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(506) 223-1327               Published Tuesday, May 15, 2007, in Vol. 7, No. 95              E-mail us    
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vulture promo
Friends to the end!
Do you know your vultures?
And we are not talking about politicians or lawyers.
We mean the vultures with the feathers.

If not, learn about the two species in Costa Rica HERE!


 

polluted river
A.M. Costa Rica/José Pablo Ramírez Vindas
The color of the river shows it is polluted, as do the deposits of trash and buildup on the bank.

Cruising down the polluted river
By José Pablo Ramírez Vindas
of the A.M. Costa Rica staff

A visitor needs a strong stomach to travel along the 21 kms. of the Río María Aguilar.

The river is one of the four heavily polluted waterways in the San José metropolitan area. It runs through the Parque la Pazin south San José, San Sebastián and between Hatillo and Sabana Sur.

Xinia Escalante, director of the Corredor Biológico Río María Aguilar, identified the other three as the Río Virilla, the Río Tiribi and the Río Torres.

A trip along the María Aguilar was enlightening recently — including a visit to a mountainous informal landfill in Barrio Cristo Rey to abandoned shelters where residents have been forced out by polluted high water. The water is a deep black with a slick surface. Chunks of garbage pass by.

The metropolitan area, indeed most of Costa Rica,
does not have a sewage treatment plant, and the rivers carry most of the human waste to larger rivers and then to the sea. Sewage is supposed to be under the supervision of the Instituto Costarricense de Acueductos y Alcantarillados while the municipalities handle runoff and storm drainage. The sewers are rotted out and a proposal is in the works for a complete renovation, including the construction of a sewer plant.

Recently officials discovered that the María Aguilar is polluted right up to its source in la Unión de Tres Rios. Some 14 municipalities dump their waste there. Some 350,000 residents contribute to the open sewer, as do nearly a million daily visitors.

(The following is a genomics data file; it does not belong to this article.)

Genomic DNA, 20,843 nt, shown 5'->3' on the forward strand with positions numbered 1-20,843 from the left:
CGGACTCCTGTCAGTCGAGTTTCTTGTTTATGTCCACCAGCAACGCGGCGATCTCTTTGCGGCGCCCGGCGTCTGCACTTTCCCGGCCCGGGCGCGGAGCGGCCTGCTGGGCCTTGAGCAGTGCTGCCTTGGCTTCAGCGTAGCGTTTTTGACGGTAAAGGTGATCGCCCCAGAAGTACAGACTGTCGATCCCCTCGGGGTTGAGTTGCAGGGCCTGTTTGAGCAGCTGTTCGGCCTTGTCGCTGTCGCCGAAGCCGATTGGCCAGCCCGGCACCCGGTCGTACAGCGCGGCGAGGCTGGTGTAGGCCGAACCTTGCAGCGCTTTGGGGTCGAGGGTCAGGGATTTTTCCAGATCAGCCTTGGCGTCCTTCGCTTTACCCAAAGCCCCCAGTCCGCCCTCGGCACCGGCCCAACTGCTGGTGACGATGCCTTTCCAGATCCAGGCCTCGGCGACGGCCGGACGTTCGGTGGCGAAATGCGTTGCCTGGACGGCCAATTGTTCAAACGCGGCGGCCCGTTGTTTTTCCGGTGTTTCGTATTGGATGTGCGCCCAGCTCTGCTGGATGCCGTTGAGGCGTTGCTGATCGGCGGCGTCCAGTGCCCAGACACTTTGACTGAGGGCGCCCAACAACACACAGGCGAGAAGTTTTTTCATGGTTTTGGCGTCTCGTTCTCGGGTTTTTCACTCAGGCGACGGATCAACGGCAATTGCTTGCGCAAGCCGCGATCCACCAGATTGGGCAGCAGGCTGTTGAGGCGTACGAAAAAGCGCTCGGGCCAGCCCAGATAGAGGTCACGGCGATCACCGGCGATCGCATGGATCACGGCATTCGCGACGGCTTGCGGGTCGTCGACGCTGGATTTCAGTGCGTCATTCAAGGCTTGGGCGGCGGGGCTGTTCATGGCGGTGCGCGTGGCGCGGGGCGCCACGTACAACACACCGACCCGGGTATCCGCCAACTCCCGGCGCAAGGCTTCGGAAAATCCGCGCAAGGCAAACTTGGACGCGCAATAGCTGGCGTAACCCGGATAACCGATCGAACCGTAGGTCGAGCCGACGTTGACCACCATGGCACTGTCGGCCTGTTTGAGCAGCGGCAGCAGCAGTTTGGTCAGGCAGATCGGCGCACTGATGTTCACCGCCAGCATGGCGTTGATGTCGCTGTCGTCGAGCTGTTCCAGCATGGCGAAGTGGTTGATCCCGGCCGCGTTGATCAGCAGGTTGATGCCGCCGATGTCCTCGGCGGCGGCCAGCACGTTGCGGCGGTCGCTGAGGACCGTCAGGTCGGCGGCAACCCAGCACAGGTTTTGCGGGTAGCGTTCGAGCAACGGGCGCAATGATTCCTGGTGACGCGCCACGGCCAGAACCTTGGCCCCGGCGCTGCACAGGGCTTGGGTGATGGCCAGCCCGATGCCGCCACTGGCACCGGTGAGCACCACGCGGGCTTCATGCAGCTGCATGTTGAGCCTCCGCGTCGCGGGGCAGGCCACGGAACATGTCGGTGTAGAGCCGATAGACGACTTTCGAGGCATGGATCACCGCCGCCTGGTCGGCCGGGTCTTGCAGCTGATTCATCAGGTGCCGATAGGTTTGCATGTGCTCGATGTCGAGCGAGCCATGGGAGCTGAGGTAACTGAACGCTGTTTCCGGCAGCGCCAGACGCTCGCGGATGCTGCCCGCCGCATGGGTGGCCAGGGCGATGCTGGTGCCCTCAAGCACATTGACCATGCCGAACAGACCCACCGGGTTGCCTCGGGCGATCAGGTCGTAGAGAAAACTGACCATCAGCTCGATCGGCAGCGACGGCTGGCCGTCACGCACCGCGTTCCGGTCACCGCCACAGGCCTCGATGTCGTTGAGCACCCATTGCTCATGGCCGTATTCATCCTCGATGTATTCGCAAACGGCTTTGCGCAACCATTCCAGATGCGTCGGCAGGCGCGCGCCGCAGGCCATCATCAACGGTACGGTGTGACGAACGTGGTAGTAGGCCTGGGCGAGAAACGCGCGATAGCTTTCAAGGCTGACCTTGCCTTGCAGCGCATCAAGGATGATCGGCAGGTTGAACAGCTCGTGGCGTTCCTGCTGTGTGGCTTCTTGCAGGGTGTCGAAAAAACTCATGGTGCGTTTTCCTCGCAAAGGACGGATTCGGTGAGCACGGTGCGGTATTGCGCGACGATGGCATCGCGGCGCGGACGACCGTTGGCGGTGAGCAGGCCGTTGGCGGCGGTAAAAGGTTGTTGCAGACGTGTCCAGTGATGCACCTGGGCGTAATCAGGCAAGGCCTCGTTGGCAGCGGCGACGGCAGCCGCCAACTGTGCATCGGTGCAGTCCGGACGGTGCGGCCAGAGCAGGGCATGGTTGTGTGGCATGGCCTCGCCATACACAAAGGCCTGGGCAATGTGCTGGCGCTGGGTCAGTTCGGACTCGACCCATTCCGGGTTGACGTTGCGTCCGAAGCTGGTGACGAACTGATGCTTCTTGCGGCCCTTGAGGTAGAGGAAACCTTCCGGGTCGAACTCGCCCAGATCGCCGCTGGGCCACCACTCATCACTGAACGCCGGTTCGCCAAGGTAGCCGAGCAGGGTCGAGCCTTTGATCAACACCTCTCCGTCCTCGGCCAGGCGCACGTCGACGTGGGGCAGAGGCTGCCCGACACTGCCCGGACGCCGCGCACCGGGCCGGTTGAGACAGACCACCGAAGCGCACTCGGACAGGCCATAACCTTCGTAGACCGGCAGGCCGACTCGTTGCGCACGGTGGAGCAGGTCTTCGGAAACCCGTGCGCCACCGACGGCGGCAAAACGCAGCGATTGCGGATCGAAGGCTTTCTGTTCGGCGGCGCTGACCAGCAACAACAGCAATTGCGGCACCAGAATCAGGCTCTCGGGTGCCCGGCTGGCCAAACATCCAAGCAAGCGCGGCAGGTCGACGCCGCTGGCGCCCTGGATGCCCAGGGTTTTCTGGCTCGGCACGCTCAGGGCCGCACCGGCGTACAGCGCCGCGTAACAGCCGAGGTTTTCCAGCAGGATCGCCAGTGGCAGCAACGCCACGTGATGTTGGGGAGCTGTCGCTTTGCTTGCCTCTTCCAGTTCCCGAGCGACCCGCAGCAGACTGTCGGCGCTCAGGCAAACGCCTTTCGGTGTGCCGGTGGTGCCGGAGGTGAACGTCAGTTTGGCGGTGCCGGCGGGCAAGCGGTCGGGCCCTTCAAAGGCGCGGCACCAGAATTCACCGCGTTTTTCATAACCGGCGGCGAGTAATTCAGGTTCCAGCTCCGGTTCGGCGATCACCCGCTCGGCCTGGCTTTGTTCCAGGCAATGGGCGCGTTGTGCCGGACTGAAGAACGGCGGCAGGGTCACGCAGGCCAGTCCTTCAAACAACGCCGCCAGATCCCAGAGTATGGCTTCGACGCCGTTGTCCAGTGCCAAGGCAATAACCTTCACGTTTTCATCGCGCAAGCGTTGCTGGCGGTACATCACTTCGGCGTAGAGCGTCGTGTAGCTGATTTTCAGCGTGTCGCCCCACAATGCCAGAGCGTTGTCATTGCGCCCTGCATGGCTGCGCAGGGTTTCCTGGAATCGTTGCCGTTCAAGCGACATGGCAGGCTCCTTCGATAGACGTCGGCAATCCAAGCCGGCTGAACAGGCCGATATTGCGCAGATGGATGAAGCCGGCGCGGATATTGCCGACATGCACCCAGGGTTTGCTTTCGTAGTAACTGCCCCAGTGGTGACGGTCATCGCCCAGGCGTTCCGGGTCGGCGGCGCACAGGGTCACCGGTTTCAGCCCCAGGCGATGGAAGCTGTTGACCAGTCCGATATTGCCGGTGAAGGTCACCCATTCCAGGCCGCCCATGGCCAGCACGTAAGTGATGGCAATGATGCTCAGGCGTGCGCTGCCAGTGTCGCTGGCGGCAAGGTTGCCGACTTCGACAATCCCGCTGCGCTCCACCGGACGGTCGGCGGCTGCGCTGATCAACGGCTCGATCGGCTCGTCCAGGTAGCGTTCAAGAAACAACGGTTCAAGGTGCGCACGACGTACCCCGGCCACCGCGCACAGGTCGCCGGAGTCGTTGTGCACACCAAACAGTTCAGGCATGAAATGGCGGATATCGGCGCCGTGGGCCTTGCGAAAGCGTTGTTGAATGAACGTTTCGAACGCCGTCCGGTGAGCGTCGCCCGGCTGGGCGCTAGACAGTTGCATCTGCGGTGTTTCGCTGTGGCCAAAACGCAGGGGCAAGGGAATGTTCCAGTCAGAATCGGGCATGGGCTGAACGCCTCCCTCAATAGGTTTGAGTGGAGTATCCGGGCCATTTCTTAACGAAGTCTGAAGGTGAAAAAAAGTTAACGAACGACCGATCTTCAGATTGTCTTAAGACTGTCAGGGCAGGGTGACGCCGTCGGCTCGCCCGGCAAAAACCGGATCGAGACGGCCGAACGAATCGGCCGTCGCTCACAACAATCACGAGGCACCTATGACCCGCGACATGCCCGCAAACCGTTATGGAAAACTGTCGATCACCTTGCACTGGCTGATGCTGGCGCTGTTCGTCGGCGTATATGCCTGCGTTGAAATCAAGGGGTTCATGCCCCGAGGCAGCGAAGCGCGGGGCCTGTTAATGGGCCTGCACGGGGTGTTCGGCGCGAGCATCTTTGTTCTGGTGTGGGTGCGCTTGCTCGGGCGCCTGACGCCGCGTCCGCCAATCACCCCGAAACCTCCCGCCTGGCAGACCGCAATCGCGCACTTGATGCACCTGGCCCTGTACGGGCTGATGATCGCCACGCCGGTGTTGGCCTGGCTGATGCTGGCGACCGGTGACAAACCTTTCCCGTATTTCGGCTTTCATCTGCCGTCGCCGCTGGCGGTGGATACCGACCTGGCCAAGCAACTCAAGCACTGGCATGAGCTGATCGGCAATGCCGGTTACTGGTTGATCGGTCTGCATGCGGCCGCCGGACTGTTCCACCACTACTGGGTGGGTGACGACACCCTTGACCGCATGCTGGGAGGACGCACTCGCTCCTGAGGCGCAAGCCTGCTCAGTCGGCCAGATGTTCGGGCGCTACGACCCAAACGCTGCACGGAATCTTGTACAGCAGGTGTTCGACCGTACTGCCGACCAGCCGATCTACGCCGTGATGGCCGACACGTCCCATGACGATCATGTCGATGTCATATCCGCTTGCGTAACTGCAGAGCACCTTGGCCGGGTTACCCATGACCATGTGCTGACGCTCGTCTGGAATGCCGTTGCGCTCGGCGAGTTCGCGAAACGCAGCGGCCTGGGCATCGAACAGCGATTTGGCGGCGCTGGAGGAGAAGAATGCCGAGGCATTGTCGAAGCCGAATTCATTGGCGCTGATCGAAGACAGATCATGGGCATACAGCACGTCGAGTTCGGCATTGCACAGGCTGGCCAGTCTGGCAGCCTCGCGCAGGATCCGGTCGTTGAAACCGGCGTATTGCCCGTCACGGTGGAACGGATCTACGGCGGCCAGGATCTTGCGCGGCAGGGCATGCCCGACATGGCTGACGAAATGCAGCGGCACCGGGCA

The San José chief of the Sección del Ambiente,  Delia Guevara, said that some 80 industries are inspected at least twice a year to make sure that they are managing the waste.

A lot of the industrial waste that reaches the river has been treated in some way.


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San José, Costa Rica, Tuesday, May 15, 2007, Vol. 7, No. 95

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Constitutional court stalls
plan for tuna farm in Pacific


By the A.M. Costa Rica staff

The Sala IV constitutional court has frozen a tuna-raising project in southwestern Costa Rica until studies of coastal currents are done.

The decision is a response to a suit brought by environmental groups that oppose the tuna operation.

Granjas Atuneras de Golfito S.A, wants to buy live young yellowfin tuna from local fishermen and fatten them up in undersea cages, some nearly five miles long. The process is similar to the way steers are fattened in feedlots.

The Sala IV decision, released Monday by the Poder Judicial, took place a week ago. Magistrates found fault with only a section of the environmental study that addressed sea currents.

The court also castigated the Ministerio de Ambiente y Energía and its Secretaría Técnica Nacional Ambiental for not consulting the area population and the residents of the  Reserva Conte Burica. The magistrates found a contradiction in documentation. The issue is the direction of currents. Do they flow away from the  Golfo Dulce and the shore rapidly as the company reported or do the currents flow toward the shore slowly, as the environmental impact study says.

The difference means in which direction will the biological waste generated by the tuna and the feeding process flow.

Among the organizations and individuals who brought the case are Fundación Vida Marina, Fundación Tiskita, the Asociación de Representantes Indígenas Guaymí and residents of Puerto Jiménez y Golfito.

According to Denise Echeverría, director of the Foundation Vida Marina, the decision of the court sets an extremely important precedent in light of the accelerated development currently occurring in Costa Rica’s South Pacific region. 

“There are other coastal development threats that could have equally devastating effects, or worse”, warned Ms. Echeverría.  “Due to the Golfo Dulce’s condition as tropical fjord, its delicate ecosystem and the marine biodiversity it hosts are extremely susceptible to environmental alterations produced by coastal infrastructure, such as tuna farms, piers, wave breakers, marinas, hotels and condominiums, because of which they must be carefully controlled under a precautionary regime.”

The decision stemmed from a case brought by the Programa Restauración de Tortugas Marinas and the Asociación de Vecinos de Punta Banco. Vida Marina itself has brought another suit claiming that the approval process for the tuna farm was not sufficiently transparent.